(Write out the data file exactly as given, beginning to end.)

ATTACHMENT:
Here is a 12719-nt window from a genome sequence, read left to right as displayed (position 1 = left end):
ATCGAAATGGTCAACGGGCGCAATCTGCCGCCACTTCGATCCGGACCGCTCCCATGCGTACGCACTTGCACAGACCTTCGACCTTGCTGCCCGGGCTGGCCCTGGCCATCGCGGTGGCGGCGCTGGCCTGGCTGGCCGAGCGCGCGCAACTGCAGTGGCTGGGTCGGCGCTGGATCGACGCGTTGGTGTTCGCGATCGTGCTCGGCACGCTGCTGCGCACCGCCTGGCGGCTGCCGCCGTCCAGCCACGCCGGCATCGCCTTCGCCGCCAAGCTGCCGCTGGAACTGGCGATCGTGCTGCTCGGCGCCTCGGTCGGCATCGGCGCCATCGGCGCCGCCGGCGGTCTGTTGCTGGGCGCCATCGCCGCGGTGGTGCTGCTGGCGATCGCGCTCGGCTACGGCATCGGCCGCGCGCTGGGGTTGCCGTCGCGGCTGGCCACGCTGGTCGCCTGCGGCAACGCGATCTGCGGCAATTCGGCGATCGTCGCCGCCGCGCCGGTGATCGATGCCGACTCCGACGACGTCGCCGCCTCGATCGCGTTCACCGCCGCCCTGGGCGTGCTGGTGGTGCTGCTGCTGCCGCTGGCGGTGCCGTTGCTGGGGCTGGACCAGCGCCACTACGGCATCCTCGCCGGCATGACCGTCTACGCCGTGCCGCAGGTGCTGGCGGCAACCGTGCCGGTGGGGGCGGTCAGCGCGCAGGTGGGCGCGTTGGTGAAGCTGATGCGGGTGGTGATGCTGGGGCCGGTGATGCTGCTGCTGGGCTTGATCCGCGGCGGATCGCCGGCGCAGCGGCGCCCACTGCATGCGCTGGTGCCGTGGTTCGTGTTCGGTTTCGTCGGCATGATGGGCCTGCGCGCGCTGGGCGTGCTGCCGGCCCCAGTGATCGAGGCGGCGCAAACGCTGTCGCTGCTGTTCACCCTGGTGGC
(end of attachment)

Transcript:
Here is a 12719-nt window from a genome sequence, read left to right as displayed (position 1 = left end):
ATCGAAATGGTCAACGGGCGCAATCTGCCGCCACTTCGATCCGGACCGCTCCCATGCGTACGCACTTGCACAGACCTTCGACCTTGCTGCCCGGGCTGGCCCTGGCCATCGCGGTGGCGGCGCTGGCCTGGCTGGCCGAGCGCGCGCAACTGCAGTGGCTGGGTCGGCGCTGGATCGACGCGTTGGTGTTCGCGATCGTGCTCGGCACGCTGCTGCGCACCGCCTGGCGGCTGCCGCCGTCCAGCCACGCCGGCATCGCCTTCGCCGCCAAGCTGCCGCTGGAACTGGCGATCGTGCTGCTCGGCGCCTCGGTCGGCATCGGCGCCATCGGCGCCGCCGGCGGTCTGTTGCTGGGCGCCATCGCCGCGGTGGTGCTGCTGGCGATCGCGCTCGGCTACGGCATCGGCCGCGCGCTGGGGTTGCCGTCGCGGCTGGCCACGCTGGTCGCCTGCGGCAACGCGATCTGCGGCAATTCGGCGATCGTCGCCGCCGCGCCGGTGATCGATGCCGACTCCGACGACGTCGCCGCCTCGATCGCGTTCACCGCCGCCCTGGGCGTGCTGGTGGTGCTGCTGCTGCCGCTGGCGGTGCCGTTGCTGGGGCTGGACCAGCGCCACTACGGCATCCTCGCCGGCATGACCGTCTACGCCGTGCCGCAGGTGCTGGCGGCAACCGTGCCGGTGGGGGCGGTCAGCGCGCAGGTGGGCGCGTTGGTGAAGCTGATGCGGGTGGTGATGCTGGGGCCGGTGATGCTGCTGCTGGGCTTGATCCGCGGCGGATCGCCGGCGCAGCGGCGCCCACTGCATGCGCTGGTGCCGTGGTTCGTGTTCGGTTTCGTCGGCATGATGGGCCTGCGCGCGCTGGGCGTGCTGCCGGCCCCAGTGATCGAGGCGGCGCAAACGCTGTCGCTGCTGTTCACCCTGGTGGC